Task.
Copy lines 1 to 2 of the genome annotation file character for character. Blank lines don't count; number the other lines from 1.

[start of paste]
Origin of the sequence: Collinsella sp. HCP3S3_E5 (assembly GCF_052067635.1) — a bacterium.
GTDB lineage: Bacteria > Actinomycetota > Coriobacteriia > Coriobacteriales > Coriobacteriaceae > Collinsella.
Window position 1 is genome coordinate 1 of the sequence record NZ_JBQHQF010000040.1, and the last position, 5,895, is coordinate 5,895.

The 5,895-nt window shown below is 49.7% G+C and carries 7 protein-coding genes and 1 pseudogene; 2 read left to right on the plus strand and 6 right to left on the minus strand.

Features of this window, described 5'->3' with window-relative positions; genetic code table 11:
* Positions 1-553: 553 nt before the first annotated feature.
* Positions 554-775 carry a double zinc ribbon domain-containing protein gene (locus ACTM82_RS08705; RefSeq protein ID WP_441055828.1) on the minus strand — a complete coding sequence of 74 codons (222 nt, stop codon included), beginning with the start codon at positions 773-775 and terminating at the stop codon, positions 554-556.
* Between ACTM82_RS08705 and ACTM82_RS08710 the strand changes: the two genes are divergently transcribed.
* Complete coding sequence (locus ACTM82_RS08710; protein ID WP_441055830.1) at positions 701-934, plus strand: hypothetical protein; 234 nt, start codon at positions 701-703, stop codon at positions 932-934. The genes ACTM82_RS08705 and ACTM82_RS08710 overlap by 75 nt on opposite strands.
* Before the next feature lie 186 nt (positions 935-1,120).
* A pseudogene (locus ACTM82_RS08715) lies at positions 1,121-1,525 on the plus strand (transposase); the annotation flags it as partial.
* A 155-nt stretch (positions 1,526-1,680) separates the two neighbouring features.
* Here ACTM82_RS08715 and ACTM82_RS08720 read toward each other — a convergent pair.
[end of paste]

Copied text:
Origin of the sequence: Collinsella sp. HCP3S3_E5 (assembly GCF_052067635.1) — a bacterium.
GTDB lineage: Bacteria > Actinomycetota > Coriobacteriia > Coriobacteriales > Coriobacteriaceae > Collinsella.